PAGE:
Snapshot: Many people consider the stretch of coast from northeast Florida through southern South Carolina as a "protected coast," immune to coastal hazards. Hurricane Matthew now threatens to slam this coastline with a storm surge more severe than anywhere else the storm has impacted. The Protected Coast is now the most dangerous place of all, asMore
Update 5:00 p.m. ET: As of 5 p.m. Eastern time, the hurricane warning has been discontinued from South Santee River, S.C., southward. Heavy rains are falling in the Carolinas, with Fayetteville, N.C., reporting more than 11 inches since midnight. The National Weather Service in Raleigh has called the rain and subsequent flooding in Wake, Johnston and Wayne counties a “life-threatening” weather condition.
A weakened Hurricane Matthew continued to the batter the coasts of South and North Carolina Saturday morning, pushing considerable storm surge ashore and dropping heavy rains inland.
The storm made landfall southeast of McClellanville, S.C., Saturday morning, according to the National Hurricane Center. Officials warn that the storm is still dangerous and are urging those in affected areas to stay inside to avoid flood waters, downed power lines and other debris.
“At this point, I would ask that you plan on continuing to hunker down today and tomorrow,” South Carolina Gov. Nikki Haley said, according to The Post and Courier.
Matthew is now a Category 1 hurricane with maximum winds of 75 mph and higher gusts. It is expected to continue following the coastline for the next 24 hours before turning out to sea and then making a southward turn, potentially impacting the Bahamas again next week as a tropical depression.
Officials and residents in Florida were taking stock of the damage Matthew left in its wake, with many downed trees on homes and across roadways, continued power outages and other damage to homes, hotels and businesses.
While the city of Jacksonville is lifting its evacuation order at noon, officials are urging residents to remain inside while the work of clearing debris and downed power lines continues.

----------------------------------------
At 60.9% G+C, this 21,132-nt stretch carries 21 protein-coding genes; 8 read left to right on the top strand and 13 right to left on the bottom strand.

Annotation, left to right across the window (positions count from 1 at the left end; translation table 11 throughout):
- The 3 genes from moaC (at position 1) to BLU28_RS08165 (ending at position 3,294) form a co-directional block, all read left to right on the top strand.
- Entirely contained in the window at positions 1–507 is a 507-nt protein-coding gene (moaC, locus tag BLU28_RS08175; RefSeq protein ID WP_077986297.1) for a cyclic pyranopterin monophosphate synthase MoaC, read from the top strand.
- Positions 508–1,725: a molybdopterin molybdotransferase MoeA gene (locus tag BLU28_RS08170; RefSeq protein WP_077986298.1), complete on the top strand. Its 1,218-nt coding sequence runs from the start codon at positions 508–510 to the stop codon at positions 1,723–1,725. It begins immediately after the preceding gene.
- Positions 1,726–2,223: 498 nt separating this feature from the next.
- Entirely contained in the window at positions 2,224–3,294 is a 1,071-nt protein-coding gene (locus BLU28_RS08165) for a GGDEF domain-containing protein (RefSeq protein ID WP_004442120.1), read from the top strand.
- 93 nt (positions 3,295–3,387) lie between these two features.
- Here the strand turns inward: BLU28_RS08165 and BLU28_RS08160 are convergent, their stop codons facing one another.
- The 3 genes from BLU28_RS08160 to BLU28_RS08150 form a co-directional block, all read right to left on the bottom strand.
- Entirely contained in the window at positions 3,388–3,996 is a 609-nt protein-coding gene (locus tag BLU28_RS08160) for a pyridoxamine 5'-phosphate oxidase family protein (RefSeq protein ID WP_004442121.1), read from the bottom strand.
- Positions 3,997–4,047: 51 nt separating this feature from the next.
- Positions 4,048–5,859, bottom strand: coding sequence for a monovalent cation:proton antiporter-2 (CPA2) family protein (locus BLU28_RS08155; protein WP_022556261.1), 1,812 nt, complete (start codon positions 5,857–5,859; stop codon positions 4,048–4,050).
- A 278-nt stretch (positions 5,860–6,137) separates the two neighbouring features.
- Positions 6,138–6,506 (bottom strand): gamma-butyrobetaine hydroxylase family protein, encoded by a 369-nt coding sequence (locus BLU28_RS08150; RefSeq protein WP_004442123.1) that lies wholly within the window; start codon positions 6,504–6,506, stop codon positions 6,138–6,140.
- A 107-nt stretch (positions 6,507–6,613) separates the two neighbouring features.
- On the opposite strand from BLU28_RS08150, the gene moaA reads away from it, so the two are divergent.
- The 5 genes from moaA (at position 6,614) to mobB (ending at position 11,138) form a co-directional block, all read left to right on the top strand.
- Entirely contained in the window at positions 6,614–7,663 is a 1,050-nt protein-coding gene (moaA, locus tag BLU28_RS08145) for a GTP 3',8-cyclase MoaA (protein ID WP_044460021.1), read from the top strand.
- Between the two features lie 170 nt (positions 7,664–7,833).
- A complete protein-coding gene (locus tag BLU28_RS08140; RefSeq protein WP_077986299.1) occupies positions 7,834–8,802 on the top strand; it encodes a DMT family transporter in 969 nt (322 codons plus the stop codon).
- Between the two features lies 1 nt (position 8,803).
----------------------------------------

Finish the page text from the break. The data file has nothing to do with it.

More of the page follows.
The storm surge was considerable in St. Augustine and Jacksonville Beach, where a video that spread on social media showed the surge washing over the beach and into the streets.
#Matthew surge is really taking it to Jacksonville. Crazy video https://t.co/uwnB5xu5Mf pic.twitter.com/nTNbnAFaCs
— Brian L Kahn (@blkahn) October 7, 2016
That surge threat has moved northward with the storm. City streets in Savannah and Charleston flooded overnight and were continuing to flood in Charleston as it bore the brunt of the storm Saturday morning. Surge is forecast to reach 5 to 7 feet from Charleston to Cape Fear, N.C., and 2 to 4 feet from there to Duck, N.C.
Wind gusts at Tybee Island, a barrier island off the coast of Savannah, reportedly reached 96 mph overnight. The tide gauge at nearby Fort Pulaski reached more than 12.5 feet, besting the previous record set during Hurricane David in 1979. Water levels in Charleston Harbor reached more than 9.5 feet at high tide early Saturday morning, the third highest level on record.
Haley reported more than 400,000 customers without power in the state.
Hurricane #Matthew battering the South Carolina coast with potential landfall near & north of #Charleston. #scwx pic.twitter.com/OG1dwjJnRr
— UW-Madison CIMSS (@UWCIMSS) October 8, 2016
As Matthew continues moving up the coastline, the threat will transition to the heavy rains falling inland in North Carolina. The ground in the eastern Carolinas is already saturated due to recent rains, raising the threat of freshwater flooding with the 8 to 12 inches that could fall in the region.
Rains can also exacerbate the storm surge threat.
“Storm surge prevents rainfall from running off. This combined threat can back water up many miles inland, especially close to rivers and canals,” storm surge expert Hal Needham said in an email.